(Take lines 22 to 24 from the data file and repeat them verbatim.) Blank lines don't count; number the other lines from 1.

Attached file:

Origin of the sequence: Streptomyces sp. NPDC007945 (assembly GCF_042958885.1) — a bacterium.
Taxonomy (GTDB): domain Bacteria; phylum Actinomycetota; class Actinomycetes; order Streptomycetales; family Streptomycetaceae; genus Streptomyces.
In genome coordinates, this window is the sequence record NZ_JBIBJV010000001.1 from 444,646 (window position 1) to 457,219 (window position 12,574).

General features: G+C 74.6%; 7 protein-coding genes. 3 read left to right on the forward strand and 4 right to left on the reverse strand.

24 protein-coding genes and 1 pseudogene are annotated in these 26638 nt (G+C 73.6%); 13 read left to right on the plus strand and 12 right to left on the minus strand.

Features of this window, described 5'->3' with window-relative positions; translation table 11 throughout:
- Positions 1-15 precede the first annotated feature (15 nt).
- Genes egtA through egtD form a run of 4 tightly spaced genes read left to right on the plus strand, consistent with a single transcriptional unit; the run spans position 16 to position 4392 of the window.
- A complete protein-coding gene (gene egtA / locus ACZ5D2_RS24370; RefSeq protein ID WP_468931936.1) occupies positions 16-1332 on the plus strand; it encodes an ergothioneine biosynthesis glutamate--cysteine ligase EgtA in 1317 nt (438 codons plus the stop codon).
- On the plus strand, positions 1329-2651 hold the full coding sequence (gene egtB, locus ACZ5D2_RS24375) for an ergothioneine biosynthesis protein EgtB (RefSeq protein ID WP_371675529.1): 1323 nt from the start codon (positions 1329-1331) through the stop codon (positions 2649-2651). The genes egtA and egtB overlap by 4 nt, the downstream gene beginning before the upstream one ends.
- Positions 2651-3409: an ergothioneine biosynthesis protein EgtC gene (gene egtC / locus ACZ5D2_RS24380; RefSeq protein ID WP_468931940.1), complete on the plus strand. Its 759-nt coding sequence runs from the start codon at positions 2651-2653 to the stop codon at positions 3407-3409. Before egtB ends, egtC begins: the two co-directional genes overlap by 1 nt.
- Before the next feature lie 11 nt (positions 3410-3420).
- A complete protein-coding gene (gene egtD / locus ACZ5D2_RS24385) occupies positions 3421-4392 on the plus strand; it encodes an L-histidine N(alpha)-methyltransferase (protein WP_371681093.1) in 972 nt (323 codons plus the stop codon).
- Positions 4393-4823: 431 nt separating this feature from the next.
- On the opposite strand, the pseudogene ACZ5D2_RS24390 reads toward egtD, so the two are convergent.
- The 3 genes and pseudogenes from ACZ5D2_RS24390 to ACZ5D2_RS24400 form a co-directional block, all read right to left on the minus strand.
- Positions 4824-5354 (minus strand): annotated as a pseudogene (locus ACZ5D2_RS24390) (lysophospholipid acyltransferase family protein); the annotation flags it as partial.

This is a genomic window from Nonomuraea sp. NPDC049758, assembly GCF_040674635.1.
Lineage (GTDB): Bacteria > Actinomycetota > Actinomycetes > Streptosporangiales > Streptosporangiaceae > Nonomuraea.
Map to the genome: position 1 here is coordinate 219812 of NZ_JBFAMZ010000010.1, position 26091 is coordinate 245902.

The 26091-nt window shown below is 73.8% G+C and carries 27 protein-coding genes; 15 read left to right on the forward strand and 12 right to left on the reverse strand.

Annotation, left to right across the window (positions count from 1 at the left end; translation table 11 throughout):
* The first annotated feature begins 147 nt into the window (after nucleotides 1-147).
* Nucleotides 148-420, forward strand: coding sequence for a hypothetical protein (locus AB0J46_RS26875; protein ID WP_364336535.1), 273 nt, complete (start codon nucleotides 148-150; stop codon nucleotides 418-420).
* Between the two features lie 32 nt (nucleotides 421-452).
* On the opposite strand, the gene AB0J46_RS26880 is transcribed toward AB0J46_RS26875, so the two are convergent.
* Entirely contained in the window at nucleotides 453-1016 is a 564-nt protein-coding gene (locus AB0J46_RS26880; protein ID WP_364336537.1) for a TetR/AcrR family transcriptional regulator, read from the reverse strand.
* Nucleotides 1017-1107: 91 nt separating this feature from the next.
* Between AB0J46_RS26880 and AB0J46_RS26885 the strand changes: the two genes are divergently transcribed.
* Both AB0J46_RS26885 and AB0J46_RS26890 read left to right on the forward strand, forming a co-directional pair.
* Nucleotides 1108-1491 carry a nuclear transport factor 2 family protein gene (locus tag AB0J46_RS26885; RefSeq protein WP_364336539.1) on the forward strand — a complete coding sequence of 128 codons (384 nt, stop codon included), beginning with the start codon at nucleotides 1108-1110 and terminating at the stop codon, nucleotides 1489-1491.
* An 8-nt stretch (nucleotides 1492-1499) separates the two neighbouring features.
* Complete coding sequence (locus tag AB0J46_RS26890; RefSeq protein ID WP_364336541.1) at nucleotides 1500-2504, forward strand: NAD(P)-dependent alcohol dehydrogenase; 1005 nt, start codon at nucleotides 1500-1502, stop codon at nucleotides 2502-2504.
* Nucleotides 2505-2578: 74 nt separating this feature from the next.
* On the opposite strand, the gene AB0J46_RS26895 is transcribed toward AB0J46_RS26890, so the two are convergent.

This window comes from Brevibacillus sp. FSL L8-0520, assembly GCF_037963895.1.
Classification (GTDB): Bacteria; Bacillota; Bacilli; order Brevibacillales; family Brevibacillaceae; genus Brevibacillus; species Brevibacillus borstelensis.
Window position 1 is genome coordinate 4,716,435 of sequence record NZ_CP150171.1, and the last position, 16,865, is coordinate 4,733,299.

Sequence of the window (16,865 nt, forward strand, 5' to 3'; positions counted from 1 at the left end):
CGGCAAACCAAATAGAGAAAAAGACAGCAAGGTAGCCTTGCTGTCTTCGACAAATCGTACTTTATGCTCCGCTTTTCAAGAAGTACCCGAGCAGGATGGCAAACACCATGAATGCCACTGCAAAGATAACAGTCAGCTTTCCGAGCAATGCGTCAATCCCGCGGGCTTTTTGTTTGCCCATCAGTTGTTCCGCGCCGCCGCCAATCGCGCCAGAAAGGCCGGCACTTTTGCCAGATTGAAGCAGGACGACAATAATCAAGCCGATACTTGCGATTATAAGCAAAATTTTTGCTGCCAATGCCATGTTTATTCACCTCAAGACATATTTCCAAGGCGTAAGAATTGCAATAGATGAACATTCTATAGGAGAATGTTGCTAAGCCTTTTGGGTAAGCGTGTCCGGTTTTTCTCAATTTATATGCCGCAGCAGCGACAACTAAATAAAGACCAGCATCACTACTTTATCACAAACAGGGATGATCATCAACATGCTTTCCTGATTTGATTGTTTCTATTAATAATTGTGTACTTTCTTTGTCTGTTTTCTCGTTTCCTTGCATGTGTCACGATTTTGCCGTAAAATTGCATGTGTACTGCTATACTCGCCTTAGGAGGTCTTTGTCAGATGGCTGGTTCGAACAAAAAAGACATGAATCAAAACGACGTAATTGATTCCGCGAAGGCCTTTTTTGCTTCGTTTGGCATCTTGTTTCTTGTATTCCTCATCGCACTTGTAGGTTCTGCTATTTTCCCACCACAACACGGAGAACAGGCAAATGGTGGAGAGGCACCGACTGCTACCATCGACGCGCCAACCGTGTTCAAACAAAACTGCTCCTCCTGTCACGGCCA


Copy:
Annotation, left to right across the window (positions count from 1 at the left end; translation table 11 throughout):
* The first annotated feature begins 147 nt into the window (after nucleotides 1-147).
* Nucleotides 148-420, forward strand: coding sequence for a hypothetical protein (locus AB0J46_RS26875; protein ID WP_364336535.1), 273 nt, complete (start codon nucleotides 148-150; stop codon nucleotides 418-420).